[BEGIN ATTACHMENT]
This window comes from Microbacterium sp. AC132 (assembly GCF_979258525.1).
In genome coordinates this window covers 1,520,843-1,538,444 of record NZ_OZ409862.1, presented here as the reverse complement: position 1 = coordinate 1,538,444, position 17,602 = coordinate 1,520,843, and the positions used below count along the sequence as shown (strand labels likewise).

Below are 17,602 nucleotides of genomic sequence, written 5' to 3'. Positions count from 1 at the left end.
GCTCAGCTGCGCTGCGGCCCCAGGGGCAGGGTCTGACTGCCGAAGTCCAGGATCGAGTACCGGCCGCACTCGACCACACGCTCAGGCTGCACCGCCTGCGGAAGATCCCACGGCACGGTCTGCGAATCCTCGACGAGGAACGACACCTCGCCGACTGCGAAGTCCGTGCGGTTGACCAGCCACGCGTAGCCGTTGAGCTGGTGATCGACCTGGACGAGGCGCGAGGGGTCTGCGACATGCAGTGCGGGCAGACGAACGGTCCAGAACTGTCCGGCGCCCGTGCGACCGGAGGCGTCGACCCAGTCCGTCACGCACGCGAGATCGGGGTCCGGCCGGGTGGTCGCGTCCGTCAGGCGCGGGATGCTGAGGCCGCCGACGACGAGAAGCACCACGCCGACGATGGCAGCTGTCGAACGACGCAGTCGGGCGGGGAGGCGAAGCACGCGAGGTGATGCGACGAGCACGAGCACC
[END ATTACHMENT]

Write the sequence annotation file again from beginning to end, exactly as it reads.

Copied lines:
This window comes from Microbacterium sp. AC132 (assembly GCF_979258525.1).
In genome coordinates this window covers 1,520,843-1,538,444 of record NZ_OZ409862.1, presented here as the reverse complement: position 1 = coordinate 1,538,444, position 17,602 = coordinate 1,520,843, and the positions used below count along the sequence as shown (strand labels likewise).

Below are 17,602 nucleotides of genomic sequence, written 5' to 3'. Positions count from 1 at the left end.
GCTCAGCTGCGCTGCGGCCCCAGGGGCAGGGTCTGACTGCCGAAGTCCAGGATCGAGTACCGGCCGCACTCGACCACACGCTCAGGCTGCACCGCCTGCGGAAGATCCCACGGCACGGTCTGCGAATCCTCGACGAGGAACGACACCTCGCCGACTGCGAAGTCCGTGCGGTTGACCAGCCACGCGTAGCCGTTGAGCTGGTGATCGACCTGGACGAGGCGCGAGGGGTCTGCGACATGCAGTGCGGGCAGACGAACGGTCCAGAACTGTCCGGCGCCCGTGCGACCGGAGGCGTCGACCCAGTCCGTCACGCACGCGAGATCGGGGTCCGGCCGGGTGGTCGCGTCCGTCAGGCGCGGGATGCTGAGGCCGCCGACGACGAGAAGCACCACGCCGACGATGGCAGCTGTCGAACGACGCAGTCGGGCGGGGAGGCGAAGCACGCGAGGTGATGCGACGAGCACGAGCACC